The deadline for registration as an Overseas Entity is today 31 January 2023,  have you registered the overseas entity and its registrable beneficial owners or managing officers to the Register of Overseas Entities with Companies House?

We previously covered in our guide, ‘What you need to know about the new register of overseas entities’ exploring what steps businesses acting for foreign clients must do to ensure compliance with ‘The Register of Overseas Entities’, which came into force fast-tracked on 1 August 2022, under the Economic Crime (Transparency and Enforcement) Act 2022. This requires qualifying overseas entities to identify and verify their beneficial owners or managing officers (using an independent verification process), and submit the information to Companies House.

However, new data shows that thousands of offshore companies with UK properties are still not publicly declaring their ultimate owners due to being controlled by secretive trusts. As of January 31, 2023, 18,000 companies have registered with the government’s register, but at least 2,400 companies with UK property still do not reveal their beneficial owners because they are trusts based offshore.

Out of the 18,000 registered companies, 5,800 of the beneficial owners (about a third) are named as companies, with at least 2,412 appearing as trusts with no public information available.

As of noon on January 29, 2023, only 18,493 out of an estimated 32,000 companies have made declarations, suggesting there may be a last-minute rush to register and also a degree of non-compliance. Close to a third of the registered overseas entities are incorporated in the British Virgin Islands (30.1%), one in five in Jersey, and 12% in the Isle of Man. Nearly three-quarters of the registered entities are based in these three jurisdictions, Guernsey, or Luxembourg.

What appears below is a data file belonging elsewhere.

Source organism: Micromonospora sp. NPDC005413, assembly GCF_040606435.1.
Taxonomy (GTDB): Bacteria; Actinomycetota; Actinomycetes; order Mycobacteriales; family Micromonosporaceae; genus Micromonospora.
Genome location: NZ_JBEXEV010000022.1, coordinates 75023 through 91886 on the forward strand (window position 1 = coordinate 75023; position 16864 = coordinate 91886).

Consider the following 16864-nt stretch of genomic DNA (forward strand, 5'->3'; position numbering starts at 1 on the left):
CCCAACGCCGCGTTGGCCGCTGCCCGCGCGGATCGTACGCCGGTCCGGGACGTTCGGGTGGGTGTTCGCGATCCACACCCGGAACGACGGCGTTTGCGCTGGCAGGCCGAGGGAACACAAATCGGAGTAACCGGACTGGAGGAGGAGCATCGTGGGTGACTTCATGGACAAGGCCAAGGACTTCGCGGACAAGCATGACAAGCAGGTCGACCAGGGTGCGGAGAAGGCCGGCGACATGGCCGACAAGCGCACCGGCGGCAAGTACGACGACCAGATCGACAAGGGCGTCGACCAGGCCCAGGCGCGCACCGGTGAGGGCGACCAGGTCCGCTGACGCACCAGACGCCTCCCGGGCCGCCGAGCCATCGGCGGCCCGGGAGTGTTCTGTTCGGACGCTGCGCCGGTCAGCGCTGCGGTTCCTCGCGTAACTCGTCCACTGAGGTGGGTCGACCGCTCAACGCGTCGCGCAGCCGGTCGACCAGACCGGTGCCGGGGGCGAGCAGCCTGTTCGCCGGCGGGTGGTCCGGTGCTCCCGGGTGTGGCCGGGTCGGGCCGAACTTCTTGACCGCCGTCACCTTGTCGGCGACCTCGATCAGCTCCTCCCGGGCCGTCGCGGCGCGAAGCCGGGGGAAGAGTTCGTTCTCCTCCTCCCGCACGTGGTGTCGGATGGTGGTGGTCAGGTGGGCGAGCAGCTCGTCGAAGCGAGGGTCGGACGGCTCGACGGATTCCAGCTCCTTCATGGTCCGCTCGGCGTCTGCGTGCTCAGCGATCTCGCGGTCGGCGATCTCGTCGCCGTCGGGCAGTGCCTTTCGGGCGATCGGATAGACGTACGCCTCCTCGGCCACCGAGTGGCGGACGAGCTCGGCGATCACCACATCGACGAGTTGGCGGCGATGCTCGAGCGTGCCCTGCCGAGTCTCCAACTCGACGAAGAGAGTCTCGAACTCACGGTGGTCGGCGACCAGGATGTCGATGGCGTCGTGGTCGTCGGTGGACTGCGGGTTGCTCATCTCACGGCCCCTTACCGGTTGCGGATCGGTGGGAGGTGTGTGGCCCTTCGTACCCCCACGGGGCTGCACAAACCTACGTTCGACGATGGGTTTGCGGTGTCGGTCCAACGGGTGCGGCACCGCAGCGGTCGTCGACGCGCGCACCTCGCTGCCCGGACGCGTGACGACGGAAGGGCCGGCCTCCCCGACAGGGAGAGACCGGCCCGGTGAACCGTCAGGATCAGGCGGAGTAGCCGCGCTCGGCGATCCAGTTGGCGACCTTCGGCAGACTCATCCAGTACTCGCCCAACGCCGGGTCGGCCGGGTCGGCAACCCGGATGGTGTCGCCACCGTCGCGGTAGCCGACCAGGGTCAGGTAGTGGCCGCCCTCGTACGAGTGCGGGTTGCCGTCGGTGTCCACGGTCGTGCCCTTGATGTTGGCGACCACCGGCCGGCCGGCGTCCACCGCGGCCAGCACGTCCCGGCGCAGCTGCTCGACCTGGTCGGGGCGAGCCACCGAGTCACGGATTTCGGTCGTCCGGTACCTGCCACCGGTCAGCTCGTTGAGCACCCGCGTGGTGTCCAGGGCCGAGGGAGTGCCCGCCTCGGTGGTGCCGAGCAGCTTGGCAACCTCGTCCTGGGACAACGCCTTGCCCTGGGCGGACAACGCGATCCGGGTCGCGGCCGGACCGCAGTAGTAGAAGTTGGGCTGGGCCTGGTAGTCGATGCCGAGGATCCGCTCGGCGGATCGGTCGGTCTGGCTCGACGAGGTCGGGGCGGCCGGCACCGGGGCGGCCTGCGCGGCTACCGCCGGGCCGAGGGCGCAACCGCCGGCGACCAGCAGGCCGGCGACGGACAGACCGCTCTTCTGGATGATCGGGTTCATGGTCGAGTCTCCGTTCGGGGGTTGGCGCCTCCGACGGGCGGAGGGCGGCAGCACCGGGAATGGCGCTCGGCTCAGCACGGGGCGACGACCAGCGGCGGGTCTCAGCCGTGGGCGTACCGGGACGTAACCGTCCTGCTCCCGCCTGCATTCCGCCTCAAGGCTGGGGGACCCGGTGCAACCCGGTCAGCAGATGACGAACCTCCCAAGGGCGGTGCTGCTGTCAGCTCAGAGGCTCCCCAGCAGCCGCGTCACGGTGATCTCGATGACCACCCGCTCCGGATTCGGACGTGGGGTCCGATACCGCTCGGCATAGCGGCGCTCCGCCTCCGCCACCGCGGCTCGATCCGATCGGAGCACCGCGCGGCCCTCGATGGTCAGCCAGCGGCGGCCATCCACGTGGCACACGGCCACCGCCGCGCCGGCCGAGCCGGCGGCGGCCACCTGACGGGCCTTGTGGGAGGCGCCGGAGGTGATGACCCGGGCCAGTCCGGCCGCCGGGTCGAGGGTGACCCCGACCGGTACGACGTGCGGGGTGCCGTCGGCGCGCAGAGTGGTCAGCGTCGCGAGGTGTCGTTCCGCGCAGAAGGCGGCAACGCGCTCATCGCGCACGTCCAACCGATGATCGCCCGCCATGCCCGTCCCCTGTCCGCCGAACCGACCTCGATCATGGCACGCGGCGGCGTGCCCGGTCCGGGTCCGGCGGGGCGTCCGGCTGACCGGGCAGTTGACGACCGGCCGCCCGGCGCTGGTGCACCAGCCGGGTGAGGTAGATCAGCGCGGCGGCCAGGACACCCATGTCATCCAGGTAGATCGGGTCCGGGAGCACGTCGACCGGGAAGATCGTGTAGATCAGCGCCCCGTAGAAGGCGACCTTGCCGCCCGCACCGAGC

The fact that so many offshore companies are declared as owned by other companies or trusts has prompted Stephen Abbott Pugh, head of technology for Open Ownership, a non-governmental organization focused on beneficial ownership transparency, to comment that “the public still aren’t able to easily discover the people behind those companies in many cases”.

Verify 365, (KYB) know your business verification software provider, has stepped up its efforts to ensure compliance with the new Register of Overseas Entities by launching its Enterprise version. The software not only ensures that law firms, estate agents and financial service businesses can identify the ultimate beneficiary owners, subsidiaries and company structures of international businesses but also acts as an identity service provider to verify individuals who register their properties.

“Verify 365 is proud to step up as a solution provider for businesses and regulated agents with our new Enterprise version. By combining our international KYB solution with the new obligations under the Economic Crime (Transparency and Enforcement) Act 2022, we aim to enhance transparency and prevent money laundering and fraud in the legal and property sectors. As UK-regulated agents are now required to complete verification checks on beneficial owners of an overseas entity, our technology provides the necessary tools to meet these obligations efficiently and effectively with our biometric identification software powered by Dynamic ID.” said Azeem Rashid, Director of Verify 365.

Failure to comply with the registration requirements by the 31 January deadline could give rise to criminal sanctions, including fines and/or prison sentences.

Despite the exemptions given to trusts, those who have declared their beneficial ownership of offshore companies with UK properties have complied with their legal obligations to reveal their identities. The public interest in reporting on the business interests and property ownership structures of wealthy, politically connected, and influential people remains a concern.

For further information on how to register click here